If you haven’t already seen these odd-looking creatures, you most likely will soon. Native to China, Taiwan, Japan and Korea, the brown marmorated stink bug is thought to have inadvertently entered the United States in shipping containers in the mid-1990s.
First noticed in Pennsylvania, they were initially mistaken for a native stink bug species. Strong fliers and adept at hitchhiking, they quickly spread across the mid-Atlantic states.
Their name comes from the pungent, cilantro-like odor they emit when disturbed. While the brown marmorated stink bugs don’t bite humans, their voracious appetite for crops is making them a serious threat to agriculture.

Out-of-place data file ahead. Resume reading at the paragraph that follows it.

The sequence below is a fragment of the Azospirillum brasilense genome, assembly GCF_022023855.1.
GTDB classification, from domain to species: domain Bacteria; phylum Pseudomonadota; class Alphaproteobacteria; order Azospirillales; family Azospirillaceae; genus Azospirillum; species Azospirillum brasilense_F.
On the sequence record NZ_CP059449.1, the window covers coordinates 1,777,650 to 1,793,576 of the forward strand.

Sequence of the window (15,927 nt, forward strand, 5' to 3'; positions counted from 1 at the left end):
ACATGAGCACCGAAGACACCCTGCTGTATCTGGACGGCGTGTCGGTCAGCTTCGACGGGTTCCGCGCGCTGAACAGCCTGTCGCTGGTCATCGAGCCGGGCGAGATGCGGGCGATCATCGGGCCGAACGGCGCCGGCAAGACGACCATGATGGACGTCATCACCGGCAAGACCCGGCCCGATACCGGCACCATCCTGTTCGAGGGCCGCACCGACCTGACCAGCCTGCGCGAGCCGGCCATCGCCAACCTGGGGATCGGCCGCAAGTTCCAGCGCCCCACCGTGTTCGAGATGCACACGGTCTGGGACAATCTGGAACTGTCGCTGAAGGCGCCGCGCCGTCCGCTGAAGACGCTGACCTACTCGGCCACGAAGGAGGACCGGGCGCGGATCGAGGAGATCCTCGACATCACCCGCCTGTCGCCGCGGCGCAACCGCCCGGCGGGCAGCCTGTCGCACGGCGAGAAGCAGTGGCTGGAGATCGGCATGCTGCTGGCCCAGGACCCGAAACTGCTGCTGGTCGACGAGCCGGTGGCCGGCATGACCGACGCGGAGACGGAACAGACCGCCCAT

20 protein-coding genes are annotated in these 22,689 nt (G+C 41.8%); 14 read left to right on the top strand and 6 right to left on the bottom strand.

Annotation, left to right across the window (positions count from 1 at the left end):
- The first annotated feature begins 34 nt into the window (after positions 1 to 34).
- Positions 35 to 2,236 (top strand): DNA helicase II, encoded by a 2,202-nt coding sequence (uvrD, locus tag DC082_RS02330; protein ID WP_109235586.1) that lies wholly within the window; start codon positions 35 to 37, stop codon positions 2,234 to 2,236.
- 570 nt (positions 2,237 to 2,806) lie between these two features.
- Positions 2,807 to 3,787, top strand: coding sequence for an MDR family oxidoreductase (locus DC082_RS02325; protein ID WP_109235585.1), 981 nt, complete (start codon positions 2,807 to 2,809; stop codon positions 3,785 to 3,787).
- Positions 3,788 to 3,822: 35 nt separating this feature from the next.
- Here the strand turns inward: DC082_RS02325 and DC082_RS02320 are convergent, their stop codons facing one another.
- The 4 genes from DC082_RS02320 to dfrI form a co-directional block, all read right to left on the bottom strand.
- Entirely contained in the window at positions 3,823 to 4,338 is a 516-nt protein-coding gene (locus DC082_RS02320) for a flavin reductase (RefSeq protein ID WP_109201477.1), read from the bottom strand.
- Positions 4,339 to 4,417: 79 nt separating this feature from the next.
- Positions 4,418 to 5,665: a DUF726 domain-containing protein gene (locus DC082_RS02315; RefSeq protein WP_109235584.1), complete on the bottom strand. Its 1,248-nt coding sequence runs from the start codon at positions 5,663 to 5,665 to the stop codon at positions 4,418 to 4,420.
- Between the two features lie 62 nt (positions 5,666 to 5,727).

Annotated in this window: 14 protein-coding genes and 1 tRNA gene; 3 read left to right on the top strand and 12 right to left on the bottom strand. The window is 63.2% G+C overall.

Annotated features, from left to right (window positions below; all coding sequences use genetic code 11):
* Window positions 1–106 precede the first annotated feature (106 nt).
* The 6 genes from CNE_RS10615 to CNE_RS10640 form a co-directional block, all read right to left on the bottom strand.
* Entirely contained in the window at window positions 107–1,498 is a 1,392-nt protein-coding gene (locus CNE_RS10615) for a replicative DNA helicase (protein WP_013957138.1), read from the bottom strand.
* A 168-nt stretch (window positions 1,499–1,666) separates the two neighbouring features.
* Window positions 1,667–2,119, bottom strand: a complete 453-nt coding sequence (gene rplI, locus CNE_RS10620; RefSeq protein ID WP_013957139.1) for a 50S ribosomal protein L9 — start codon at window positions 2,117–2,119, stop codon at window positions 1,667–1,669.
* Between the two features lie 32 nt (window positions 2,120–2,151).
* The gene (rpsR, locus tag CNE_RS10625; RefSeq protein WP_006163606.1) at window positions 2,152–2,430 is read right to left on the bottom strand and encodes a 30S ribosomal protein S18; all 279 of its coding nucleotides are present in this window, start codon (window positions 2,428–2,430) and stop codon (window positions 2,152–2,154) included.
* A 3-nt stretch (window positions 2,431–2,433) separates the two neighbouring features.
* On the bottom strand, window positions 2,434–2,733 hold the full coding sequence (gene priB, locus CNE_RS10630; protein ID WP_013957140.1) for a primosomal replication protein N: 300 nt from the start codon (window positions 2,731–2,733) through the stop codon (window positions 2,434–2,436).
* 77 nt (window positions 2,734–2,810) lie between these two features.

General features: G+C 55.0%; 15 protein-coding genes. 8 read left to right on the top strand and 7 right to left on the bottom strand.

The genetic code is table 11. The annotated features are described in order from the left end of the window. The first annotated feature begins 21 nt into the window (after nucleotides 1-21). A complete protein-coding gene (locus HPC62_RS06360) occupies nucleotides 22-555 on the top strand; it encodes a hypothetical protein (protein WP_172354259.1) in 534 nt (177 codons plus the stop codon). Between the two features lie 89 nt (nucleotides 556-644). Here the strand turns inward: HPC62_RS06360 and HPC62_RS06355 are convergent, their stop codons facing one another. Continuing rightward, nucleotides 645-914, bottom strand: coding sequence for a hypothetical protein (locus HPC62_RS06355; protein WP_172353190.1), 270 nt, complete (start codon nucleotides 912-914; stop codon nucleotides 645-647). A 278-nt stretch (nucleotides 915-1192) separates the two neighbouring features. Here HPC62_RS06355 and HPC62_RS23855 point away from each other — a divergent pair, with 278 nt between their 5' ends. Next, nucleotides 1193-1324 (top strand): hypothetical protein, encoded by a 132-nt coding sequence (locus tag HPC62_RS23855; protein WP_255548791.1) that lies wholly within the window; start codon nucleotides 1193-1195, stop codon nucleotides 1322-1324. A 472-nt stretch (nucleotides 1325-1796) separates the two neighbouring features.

They are also becoming a nuisance to homeowners. These pests love to overwinter in wall voids and attics. You may also find them flying around light fixtures or television sets, as they are attracted to the light.
The best way to remove them is with a vacuum. Be sure to dispose of the vacuum bag upon completion. They should not be handled with bare hands as they excrete chemicals that irritate skin and eyes. If you do pick them up with your hands, use a paper towel or a tissue.
To avoid an infestation, seal all potential entry points and have an exterior treatment performed by a pest management professional.